Diary of a Nihilist
by Aaron Hayes & Daniel Dives
part 1 of 2
I am nowhere yet everywhere, as is the reflection of one who sees he has no Ego anywhere. — The Lotus Book of Essence
My name is Steve Allen; I am a nihilist. A foreigner, lost in the stillness of stacked rice paddies in a rural area at the edge of Kyushu’s Saga prefecture, I padlocked my bike to the bench as I let my eyes absorb the soothing view of terraces filled with water and green, which lead up the surrounding hills and mountains as if built as a staircase for an imaginary giant.
A swallow sped low over the greenery, flying erratic patterns, catching insects, while a little sparrow checked the rice plants for grains. One admired and heralded, because it brought luck when it nested on a farmer’s house and left the holy crops unscathed, the other loathed for its indiscriminate destruction. The world in a nutshell, right there before my very eyes, in the middle of nowhere.
I am a twenty-seven year old Australian and had been living in Tokyo for a year and a half, teaching English, when I finally visited Kyushu and dove into the reality of rural Japan during my break in May. I had hoped to escape the maelstrom — that endless, featureless chaos of concrete and metal.
I’d been growing tired of the ever-encroaching walls of the modern-day Colosseum, tired of watching 21st-century gladiators and slaves decked out in blood-stained armor and Hermes Etriviere shields, being led toward primal growls, and tired of seeing Versace-wearing, Prada-carrying spectators cheering them on from the stands, wearing five-dollar shoes.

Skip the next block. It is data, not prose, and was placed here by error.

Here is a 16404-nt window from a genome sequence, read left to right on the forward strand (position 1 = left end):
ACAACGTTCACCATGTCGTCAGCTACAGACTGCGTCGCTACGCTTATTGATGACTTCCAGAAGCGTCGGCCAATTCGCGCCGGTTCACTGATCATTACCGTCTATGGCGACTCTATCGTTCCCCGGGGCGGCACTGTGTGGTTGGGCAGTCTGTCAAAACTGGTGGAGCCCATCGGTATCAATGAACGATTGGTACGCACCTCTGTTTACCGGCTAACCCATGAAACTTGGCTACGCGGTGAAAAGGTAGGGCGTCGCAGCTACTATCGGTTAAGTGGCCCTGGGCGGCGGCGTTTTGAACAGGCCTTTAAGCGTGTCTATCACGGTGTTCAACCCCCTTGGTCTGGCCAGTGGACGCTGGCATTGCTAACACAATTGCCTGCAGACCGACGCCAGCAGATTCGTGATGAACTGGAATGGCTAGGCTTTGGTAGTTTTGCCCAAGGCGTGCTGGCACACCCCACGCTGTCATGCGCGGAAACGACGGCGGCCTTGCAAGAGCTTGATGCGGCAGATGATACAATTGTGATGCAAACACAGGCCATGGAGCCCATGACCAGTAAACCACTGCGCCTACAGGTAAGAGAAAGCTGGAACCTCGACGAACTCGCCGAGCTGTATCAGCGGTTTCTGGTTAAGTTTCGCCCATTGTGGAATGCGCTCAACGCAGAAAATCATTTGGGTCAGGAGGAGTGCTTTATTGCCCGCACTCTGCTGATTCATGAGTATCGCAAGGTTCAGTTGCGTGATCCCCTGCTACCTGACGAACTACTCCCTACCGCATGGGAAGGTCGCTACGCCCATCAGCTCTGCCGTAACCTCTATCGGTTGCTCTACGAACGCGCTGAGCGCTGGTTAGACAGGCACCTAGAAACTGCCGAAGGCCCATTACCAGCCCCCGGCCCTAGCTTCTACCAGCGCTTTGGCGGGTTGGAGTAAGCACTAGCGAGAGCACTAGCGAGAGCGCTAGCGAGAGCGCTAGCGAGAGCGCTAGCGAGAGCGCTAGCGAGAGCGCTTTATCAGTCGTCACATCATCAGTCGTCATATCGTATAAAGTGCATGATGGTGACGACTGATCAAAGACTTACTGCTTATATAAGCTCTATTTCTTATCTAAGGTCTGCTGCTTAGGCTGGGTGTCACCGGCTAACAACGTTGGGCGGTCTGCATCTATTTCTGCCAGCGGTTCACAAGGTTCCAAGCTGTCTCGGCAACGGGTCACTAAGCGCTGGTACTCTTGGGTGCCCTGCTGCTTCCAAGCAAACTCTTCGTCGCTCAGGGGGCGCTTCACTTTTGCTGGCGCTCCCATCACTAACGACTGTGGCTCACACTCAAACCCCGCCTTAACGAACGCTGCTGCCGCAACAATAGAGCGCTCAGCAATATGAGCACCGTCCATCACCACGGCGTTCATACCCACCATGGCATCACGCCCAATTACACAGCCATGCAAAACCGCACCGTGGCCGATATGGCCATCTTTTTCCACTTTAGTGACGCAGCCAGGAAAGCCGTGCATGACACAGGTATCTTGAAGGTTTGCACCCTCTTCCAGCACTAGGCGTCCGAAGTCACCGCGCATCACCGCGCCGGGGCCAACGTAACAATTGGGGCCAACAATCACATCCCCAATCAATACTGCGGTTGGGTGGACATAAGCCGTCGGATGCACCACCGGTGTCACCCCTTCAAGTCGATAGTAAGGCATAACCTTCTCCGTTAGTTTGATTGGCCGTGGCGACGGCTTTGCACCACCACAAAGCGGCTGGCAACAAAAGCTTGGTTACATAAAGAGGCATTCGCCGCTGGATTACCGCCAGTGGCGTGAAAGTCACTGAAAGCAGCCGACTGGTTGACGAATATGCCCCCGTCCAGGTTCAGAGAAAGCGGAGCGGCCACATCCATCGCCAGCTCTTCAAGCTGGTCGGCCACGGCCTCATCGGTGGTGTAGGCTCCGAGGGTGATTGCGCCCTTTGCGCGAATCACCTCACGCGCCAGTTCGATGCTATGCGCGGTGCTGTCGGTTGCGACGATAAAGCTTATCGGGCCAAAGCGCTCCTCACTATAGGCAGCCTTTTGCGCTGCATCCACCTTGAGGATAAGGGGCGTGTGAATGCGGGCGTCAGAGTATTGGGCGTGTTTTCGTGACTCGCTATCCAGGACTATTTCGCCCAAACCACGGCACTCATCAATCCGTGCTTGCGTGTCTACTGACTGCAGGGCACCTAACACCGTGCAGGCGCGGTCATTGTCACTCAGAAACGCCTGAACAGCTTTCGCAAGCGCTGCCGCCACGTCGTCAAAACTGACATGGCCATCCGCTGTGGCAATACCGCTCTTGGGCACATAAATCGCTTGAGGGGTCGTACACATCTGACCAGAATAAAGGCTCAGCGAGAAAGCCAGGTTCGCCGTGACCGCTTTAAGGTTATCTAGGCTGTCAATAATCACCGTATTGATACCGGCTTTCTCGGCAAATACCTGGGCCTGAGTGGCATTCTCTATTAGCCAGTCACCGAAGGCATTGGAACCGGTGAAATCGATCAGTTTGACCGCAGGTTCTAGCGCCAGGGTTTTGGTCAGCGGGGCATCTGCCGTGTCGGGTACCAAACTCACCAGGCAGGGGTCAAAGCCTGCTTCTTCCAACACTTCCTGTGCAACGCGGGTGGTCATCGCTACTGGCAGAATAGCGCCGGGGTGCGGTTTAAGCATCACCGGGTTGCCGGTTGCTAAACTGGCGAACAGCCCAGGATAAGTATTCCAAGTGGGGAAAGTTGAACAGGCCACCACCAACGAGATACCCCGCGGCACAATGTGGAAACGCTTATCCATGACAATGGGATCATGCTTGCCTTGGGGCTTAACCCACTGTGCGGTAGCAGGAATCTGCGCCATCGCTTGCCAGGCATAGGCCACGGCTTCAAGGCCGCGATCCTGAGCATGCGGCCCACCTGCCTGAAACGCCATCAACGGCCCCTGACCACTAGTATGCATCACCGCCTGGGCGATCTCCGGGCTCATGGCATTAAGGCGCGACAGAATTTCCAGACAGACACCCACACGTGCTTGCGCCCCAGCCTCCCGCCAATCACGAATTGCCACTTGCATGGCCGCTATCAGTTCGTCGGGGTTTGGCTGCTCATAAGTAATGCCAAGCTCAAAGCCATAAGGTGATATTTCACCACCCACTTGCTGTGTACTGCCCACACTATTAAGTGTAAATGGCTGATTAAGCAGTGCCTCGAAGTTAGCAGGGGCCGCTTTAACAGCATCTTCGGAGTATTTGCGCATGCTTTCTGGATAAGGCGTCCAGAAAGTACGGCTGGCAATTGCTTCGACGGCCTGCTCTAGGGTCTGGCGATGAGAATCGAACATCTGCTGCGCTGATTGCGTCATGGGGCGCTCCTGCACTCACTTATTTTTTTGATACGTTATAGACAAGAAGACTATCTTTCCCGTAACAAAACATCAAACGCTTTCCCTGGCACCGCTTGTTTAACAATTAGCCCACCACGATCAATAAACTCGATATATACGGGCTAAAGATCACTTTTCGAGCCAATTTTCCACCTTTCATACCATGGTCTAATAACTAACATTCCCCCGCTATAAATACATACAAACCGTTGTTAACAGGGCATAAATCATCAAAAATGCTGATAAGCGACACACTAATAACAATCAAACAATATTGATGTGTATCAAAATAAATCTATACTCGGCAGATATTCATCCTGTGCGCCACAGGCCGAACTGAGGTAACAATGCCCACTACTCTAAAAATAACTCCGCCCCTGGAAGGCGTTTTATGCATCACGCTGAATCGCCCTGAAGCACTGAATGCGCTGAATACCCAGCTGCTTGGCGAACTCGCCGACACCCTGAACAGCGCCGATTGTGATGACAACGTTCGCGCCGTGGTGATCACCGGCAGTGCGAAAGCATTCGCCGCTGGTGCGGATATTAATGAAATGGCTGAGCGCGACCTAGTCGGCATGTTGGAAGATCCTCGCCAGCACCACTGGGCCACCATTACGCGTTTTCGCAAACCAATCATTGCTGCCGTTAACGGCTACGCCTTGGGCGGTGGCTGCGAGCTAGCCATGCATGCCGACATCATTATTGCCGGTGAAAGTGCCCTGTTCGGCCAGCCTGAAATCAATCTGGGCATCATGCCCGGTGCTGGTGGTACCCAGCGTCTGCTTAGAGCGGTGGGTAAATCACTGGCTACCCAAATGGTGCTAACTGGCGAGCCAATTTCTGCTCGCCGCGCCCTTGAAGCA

Tokyo, with all its temptations, was an exciting place to be for a country boy from the antipodes, but recent months had taken their toll. The once bright lights of its brutal neon landscape had begun to fade, gradually taking on a more sinister tone.
On Sunday, sake-fueled hangover in tow from the previous night’s school enkai, I caught the bullet train down to Fukuoka. It was my first time. The sleek, sterile interior reminded me of that of an airplane — business class. A lady with one of those nervous, ever-shivering Chihuahuas sat beside me. I like dogs, but they have to be bigger than rats. It showed its teeth and snarled, embarrassing its owner and its miserable species.
You gotta be kidding. Of all the seats! I thought, studying their echo in the window, wondering if someone, somewhere, had spotted my foreign name on the passenger list and in it read: ‘expendable’.
Awaking in Fukuoka to the high-pitched screeching of the over-excited fur ball on legs, I caught an express train down to Nagasaki where I visited Ueno Peace Park and the Atomic Bomb Museum. If ever there were a cure for a hangover, that museum was it. I had seen the bomb explode on TV many times, but was never directly confronted with the harsh and deadly reality it represented at and around ground zero, where it had meant an instant but horrible death.
On TV, it looked clinical, distant, almost safe. In person, the images seized me by the throat: the pictures of survivors, the charred lunchbox of a fourteen-year-old schoolgirl, and the bones of an unknown child mixed in with the melted glass of a window or bottle. The last thing I saw was a photo of a disfigured elderly face; beside it, reflecting in the glass frame, a familiar skull wrapped in pale flesh — looking decidedly less dazed than it had an hour prior — stared back at me. I left feeling embarrassed to be human, the reflections of unwanted history forever caught in the mirrors of my eyes.
“Hey, you want faku?”
A ‘Yankee’ looking yakuza-wannabe approached me as I walked back down the street toward the tram stop.
“You want sex?” he said, giving his hips an unintentionally comical thrust.
Maybe it was just the media hype, but I could not help but picture a seedy joint filled with Filipina girls lured to Japan with the promise of hostess work in the ‘snack bar’ industry.